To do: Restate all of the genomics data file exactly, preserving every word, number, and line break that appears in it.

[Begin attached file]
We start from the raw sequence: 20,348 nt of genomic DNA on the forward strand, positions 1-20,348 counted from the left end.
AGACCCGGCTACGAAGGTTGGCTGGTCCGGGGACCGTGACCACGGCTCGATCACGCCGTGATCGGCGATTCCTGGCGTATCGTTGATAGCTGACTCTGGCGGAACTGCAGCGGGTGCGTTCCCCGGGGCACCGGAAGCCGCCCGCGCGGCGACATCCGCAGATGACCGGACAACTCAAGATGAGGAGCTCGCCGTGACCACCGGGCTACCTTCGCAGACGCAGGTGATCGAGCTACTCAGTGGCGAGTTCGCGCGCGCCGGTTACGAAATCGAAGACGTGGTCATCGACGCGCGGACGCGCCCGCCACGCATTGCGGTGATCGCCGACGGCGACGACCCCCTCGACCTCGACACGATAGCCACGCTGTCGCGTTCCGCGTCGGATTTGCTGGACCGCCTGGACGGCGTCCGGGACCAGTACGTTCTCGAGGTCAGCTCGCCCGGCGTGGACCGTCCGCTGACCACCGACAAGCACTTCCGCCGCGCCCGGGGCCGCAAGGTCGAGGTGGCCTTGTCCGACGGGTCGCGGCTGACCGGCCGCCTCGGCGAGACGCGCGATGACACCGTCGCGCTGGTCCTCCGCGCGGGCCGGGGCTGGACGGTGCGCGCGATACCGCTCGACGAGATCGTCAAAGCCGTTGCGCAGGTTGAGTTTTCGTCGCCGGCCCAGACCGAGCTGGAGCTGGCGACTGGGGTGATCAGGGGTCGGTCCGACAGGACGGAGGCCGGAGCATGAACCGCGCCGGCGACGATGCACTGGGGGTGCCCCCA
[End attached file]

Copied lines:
We start from the raw sequence: 20,348 nt of genomic DNA on the forward strand, positions 1-20,348 counted from the left end.
AGACCCGGCTACGAAGGTTGGCTGGTCCGGGGACCGTGACCACGGCTCGATCACGCCGTGATCGGCGATTCCTGGCGTATCGTTGATAGCTGACTCTGGCGGAACTGCAGCGGGTGCGTTCCCCGGGGCACCGGAAGCCGCCCGCGCGGCGACATCCGCAGATGACCGGACAACTCAAGATGAGGAGCTCGCCGTGACCACCGGGCTACCTTCGCAGACGCAGGTGATCGAGCTACTCAGTGGCGAGTTCGCGCGCGCCGGTTACGAAATCGAAGACGTGGTCATCGACGCGCGGACGCGCCCGCCACGCATTGCGGTGATCGCCGACGGCGACGACCCCCTCGACCTCGACACGATAGCCACGCTGTCGCGTTCCGCGTCGGATTTGCTGGACCGCCTGGACGGCGTCCGGGACCAGTACGTTCTCGAGGTCAGCTCGCCCGGCGTGGACCGTCCGCTGACCACCGACAAGCACTTCCGCCGCGCCCGGGGCCGCAAGGTCGAGGTGGCCTTGTCCGACGGGTCGCGGCTGACCGGCCGCCTCGGCGAGACGCGCGATGACACCGTCGCGCTGGTCCTCCGCGCGGGCCGGGGCTGGACGGTGCGCGCGATACCGCTCGACGAGATCGTCAAAGCCGTTGCGCAGGTTGAGTTTTCGTCGCCGGCCCAGACCGAGCTGGAGCTGGCGACTGGGGTGATCAGGGGTCGGTCCGACAGGACGGAGGCCGGAGCATGAACCGCGCCGGCGACGATGCACTGGGGGTGCCCCCA